BMW Baur E21: The Original 3-Series Cabriolet
Photography by Rémi Dargegen
It happens every few years, like clockwork. First, they come out with the sedan. Then the wagon. Then the coupe. Then the convertible. Invariably, there’s always a performance version, and occasionally a hatchback.
Except, that isn’t how it always happened. Once, they made one that looked like it was wearing a hat.
I am referring here to the BMW 3 Series, which has been produced consistently since 1975, when it was codenamed “E21.” (Yes, for all you young’uns, there was 3-Series life before the E30.) Back then, there were only two body styles: a coupe, which is what everyone bought. And one of the most bizarre convertibles on the market.
That convertible came courtesy of a Stuttgart-based coachbuilder named Baur, who had a long history with BMW and apparently saw the market for a BMW convertible before BMW did. So the two teamed up to make a convertible 3-Series – with only one little problem. It wasn’t quite a convertible.
You see, Baur had to start its convertible 3-Series by taking an already-built 3-Series coupe and sawing off the roof. As a result, there wasn’t any extra rigidity built into the body or the chassis – since the car was never intended to be a convertible in the first place. So Baur had to engineer this rigidity into the top.
The result of this was a convertible of … unusual … proportions. For one thing, it isn’t a full convertible: the top panel comes off, and only the soft top over the rear window retracts like a typical convertible top. But then there are the pillars. In “roof open” mode, the A-pillar is still in place, of course. But so are the B-pillar, and the C-pillar. And there’s a huge bar connecting the B-pillar on the left side of the car to the one on the right side – even when the top is off.
Speaking of when the top is off, the Baur E21 cars had another unusual aspect: roof storage. Because the regular 3-Series wasn’t built with a rear-hinged trunk to accommodate the folding roof, the convertible soft top just kind of sits on top of the trunk when it’s down. The benefit is that cargo volume is the same as a regular E21 coupe – and Baur drivers swear it doesn’t block their vision. But then they’d probably also swear their car doesn’t look like a regular 3-Series wearing a hat.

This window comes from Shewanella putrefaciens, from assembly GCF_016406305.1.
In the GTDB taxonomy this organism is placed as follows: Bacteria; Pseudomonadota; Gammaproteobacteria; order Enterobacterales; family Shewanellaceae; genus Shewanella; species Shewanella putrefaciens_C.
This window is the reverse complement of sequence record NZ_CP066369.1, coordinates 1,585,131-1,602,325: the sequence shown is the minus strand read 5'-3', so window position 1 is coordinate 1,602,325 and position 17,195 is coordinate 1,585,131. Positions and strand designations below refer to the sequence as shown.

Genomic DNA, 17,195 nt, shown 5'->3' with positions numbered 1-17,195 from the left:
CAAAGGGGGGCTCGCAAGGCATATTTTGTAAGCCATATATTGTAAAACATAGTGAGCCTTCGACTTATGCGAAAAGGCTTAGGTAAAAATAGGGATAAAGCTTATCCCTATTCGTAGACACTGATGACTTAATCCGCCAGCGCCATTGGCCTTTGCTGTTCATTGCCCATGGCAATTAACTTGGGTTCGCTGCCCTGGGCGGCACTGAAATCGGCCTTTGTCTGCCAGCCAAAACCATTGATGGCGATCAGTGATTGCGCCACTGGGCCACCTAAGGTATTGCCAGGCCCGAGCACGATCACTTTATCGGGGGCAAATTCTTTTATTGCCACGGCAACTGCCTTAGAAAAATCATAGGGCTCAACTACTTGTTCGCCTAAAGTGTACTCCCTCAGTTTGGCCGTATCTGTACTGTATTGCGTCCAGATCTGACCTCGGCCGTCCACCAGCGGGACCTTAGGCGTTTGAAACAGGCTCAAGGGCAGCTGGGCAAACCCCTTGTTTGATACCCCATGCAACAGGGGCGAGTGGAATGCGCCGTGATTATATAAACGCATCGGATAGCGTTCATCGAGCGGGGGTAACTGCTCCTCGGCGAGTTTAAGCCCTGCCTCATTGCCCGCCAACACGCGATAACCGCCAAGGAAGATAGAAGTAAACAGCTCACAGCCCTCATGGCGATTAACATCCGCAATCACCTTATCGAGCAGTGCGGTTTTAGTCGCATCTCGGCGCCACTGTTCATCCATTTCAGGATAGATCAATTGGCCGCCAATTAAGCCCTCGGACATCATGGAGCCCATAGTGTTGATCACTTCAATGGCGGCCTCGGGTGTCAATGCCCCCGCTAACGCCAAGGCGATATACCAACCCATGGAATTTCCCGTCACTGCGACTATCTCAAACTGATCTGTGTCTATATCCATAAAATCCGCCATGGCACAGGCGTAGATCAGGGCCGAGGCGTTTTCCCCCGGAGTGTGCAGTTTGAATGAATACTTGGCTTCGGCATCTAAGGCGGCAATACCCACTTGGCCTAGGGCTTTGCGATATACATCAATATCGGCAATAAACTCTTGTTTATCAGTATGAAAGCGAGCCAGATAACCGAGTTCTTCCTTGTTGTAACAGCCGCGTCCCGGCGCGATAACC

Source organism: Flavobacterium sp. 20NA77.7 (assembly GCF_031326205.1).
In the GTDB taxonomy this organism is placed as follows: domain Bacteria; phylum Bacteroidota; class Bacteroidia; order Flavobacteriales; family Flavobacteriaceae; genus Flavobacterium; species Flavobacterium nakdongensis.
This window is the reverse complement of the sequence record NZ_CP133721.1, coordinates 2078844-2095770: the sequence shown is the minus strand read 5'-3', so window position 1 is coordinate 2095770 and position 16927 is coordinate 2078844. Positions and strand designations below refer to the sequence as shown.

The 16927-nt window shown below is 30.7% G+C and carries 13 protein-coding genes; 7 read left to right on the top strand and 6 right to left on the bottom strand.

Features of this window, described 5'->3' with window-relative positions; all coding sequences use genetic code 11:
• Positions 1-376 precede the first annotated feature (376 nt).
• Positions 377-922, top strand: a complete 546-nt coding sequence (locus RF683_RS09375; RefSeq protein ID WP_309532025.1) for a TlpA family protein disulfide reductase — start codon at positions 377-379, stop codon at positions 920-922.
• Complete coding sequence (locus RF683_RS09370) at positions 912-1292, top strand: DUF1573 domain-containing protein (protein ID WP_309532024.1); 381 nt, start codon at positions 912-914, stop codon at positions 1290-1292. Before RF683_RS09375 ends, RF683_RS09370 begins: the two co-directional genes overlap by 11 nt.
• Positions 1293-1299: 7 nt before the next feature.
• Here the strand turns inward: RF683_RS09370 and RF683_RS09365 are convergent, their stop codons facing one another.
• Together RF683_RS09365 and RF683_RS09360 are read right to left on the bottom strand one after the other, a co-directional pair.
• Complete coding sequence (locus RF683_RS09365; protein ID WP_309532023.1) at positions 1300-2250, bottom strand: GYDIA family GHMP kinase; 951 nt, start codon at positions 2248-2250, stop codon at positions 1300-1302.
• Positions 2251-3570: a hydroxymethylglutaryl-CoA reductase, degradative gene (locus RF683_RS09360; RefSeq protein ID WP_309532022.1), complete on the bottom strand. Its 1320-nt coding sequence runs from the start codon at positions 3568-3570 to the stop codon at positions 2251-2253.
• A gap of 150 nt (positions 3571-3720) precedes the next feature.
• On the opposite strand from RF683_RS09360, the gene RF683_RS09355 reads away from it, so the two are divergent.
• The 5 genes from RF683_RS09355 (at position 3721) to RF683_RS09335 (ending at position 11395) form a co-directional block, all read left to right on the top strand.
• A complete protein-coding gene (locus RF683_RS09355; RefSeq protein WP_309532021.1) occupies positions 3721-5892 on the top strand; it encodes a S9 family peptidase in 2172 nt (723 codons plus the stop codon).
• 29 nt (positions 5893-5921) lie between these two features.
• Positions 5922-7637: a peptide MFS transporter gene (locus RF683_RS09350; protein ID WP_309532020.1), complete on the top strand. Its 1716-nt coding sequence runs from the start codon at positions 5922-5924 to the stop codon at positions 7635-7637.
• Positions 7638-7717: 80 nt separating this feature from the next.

The result of all this top engineering is that the Baur E21 isn’t really a convertible – but rather more like BMW’s take on the targa top, which was all the rage back in the ‘70s. But unlike a Porsche 911 Targa, which only had a removable roof panel, a top-down Baur E21 had the roof off and the rear window removed, giving it slightly more of a convertible feel.
And we stress slightly.
In the end, Baur manufactured this unusual 3-Series – officially called the “TopCabriolet,” and referred to in BMW circles as the “TC” – for four years: 1978 to 1981. They made precisely 4,595 units – and while I’ve only ever seen 323i models, they apparently covered all engines: from the frugal 75-horsepower 315 to the raucous 143-horsepower 323i. Needless to say, it was a different time in the land of 3-Series.
Of course, you all know the rest of the story: the TopCabriolet was such a success that BMW decided to make actual convertible versions of subsequent 3-Series models, and everyone lived happily ever after, especially wheel repair guys, because lease-return 3-Series Cabriolets make up 90 percent of their business.
But that isn’t quite the rest of the story. You see, even though there was a factory BMW 3-Series convertible on the E30 body style, it didn’t start out that way. Instead, Baur made another 14,426 E30 3-Series convertibles (including 114 all-wheel drive iX models!), with the unusual targa-ish convertible roof and all the pillars and bracing in place before BMW finally took the reins and did a factory convertible with a normal roof and no extra pillars or bracing.
And here’s the crazy thing: it still didn’t end there! My personal favorite Baur 3-Series is the E36, which was actually a four-door sedan with a folding roof over both front and rear seats. Once again, the sole roof brace joined the B-pillars, meaning that the rear seats enjoyed a limousine-style landaulet look.
Unfortunately, the Baur 3-Series stopped there: there was no E46, no E90, and certainly no F30. But sometimes, it’s nice to remember the classics. Especially the ones wearing a hat.
Thank you to Gilles, from Atelier E21, for letting us photograph his car!